If a tawny owl's eyesight is phenomenal in fading light, then consider the real size of its eyes. True, they look large but remove the bird's head plumage and compare their size with the bird's actual skull and they assume truly huge proportions. Were our eyes as large in proportion to the size of our skulls, as those of a tawny owl, they would be as large as tennis balls. Yet sight is just one of the major assets of this impressive predator. Add to those remarkable powers, the amazing hearing these owls have, enhanced by the bird's ears being offset, one marginally higher than the other, which enables it, even in total darkness, to pinpoint its potential victims very precisely.

And if the supreme eyesight and powers of hearing were not enough, the fine fringe of feathers on the edges of the tawny's wings, enable it to fly utterly silently. This then is a remarkably well equipped raptor. As winter sets in, despite this catalogue of hunting resources, the battle for survival is now joined by young owls, literally booted out of their parents' territory and forced to live entirely by their own wits.

Yet, tawny owls are among the great survivors, a description that certainly does not apply to what I consider to be our most beautiful owl. This week I snatched a glimpse - no more than that - of a barn owl, a white, almost ghoulish apparition, perched in a small local woodland. Sadly, this was a rare sighting. There was a time when barn owls were regularly seen hunting nearby rough grassland, typically at dusk. A hunting barn owl somehow bounces through the gloaming, its white underparts making it an easy bird to spot. But sadly, changing farming patterns appear to have undermined the barn owl's standing.

The barn owl's upper plumage is generally described as buff coloured, a description which I believe does little justice to this regal bird. In truth, the description of this element of the bird's plumage might just as justifiably be instead explained as 'gold and silver' such is the beauty of this enigmatic bird. With evidence pointing to a decline in barn owl numbers, once more, I have to question the heavy use of pesticides in the agricultural industry. I do not take issue with farmers on this but with the authorities who, it seems to me blithely give the nod to the widespread use of chemicals which I believe are putting at risk the entire ecosystem. Pollination is the vital key to the entire sequence of events from which emerge our crops and every element of our countryside.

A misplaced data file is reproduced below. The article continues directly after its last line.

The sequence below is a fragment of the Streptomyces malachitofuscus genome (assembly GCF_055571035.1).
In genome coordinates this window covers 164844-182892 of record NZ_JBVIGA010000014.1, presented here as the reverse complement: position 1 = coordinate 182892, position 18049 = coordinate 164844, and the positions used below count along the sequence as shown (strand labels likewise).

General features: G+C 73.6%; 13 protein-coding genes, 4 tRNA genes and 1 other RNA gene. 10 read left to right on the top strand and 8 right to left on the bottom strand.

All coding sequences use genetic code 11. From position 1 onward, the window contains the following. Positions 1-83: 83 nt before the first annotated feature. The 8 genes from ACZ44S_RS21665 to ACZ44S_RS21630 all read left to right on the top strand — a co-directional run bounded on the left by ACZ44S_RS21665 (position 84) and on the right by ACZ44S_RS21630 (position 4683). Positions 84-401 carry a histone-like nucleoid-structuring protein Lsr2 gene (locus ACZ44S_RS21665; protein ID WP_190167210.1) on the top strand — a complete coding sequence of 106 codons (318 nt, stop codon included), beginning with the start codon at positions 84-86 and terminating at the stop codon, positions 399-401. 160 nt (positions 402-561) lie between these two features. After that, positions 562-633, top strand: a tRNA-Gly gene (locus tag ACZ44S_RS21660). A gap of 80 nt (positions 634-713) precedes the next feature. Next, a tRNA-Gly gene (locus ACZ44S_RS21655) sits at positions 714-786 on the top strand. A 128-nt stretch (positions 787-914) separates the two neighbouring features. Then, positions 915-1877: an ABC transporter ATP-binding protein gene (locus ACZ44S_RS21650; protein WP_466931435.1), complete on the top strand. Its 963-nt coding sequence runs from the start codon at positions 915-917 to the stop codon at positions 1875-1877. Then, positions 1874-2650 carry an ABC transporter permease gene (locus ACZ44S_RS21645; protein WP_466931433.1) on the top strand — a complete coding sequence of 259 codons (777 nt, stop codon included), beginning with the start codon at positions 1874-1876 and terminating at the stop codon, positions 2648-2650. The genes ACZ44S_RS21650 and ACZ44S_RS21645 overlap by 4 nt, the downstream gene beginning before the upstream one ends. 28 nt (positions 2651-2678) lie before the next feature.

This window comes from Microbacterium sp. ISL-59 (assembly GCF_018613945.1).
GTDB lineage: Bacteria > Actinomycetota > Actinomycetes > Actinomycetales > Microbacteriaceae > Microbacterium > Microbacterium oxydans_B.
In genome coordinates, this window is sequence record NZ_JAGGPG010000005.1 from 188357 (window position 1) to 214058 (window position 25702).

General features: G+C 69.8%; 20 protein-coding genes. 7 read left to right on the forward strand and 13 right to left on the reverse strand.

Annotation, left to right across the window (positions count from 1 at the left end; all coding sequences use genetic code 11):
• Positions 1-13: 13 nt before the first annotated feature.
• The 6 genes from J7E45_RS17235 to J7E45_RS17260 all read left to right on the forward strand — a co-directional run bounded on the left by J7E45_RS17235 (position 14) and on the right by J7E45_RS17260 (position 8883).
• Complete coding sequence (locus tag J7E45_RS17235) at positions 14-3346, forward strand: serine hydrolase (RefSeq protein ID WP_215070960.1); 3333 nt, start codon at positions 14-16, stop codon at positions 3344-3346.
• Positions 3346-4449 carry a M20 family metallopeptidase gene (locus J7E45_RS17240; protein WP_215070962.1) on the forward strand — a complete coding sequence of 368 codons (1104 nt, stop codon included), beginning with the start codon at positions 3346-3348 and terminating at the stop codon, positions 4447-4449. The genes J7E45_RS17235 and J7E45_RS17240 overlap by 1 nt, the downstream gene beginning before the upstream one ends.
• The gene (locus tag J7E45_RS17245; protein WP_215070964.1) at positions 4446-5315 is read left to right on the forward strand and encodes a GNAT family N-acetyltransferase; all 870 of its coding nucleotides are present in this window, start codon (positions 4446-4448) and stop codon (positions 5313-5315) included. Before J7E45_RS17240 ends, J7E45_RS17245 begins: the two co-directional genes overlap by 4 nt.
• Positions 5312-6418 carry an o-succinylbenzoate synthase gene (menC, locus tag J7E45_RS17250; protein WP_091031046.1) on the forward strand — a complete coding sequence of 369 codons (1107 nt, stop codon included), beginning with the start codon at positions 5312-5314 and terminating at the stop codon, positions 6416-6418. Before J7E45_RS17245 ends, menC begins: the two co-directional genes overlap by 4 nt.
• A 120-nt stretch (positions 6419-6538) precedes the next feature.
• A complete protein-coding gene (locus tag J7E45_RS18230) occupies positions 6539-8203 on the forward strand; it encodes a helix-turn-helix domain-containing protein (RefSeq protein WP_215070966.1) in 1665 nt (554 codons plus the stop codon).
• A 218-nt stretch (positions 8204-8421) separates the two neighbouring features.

It may well be therefore, that we are actually poisoning the very landscape from which we derive most of our food. Nature provides key messages, for instance, the widespread of DDT in the post war years, caused problems to many raptors with decreasing fertility occurring. The warning was heeded, the use of DDT was banned and the raptors breeding ability soon began to recover. In the natural chain of life, we are next in succession to the likes of raptors. So Nature provides warnings. The alarming reduction in so many species of our birds is surely in itself, a strong warning that all is not well.

Barn owl populations have been in decline all over Western Europe as agriculture has become ever more reliant upon such technologies. The rarity and the serious decline in even common bird populations across Britain is, I believe, a warning to us and the declining status of the barn owl in particular is a worrying part of this alarming trend. Their rarity also, incidentally, robs us of sightings of one of our most beautiful of all our native creatures.

Any natural place contains an infinite reservoir of information, and therefore the potential for inexhaustible new discoveries.

Richard Louv, Last Child in the Woods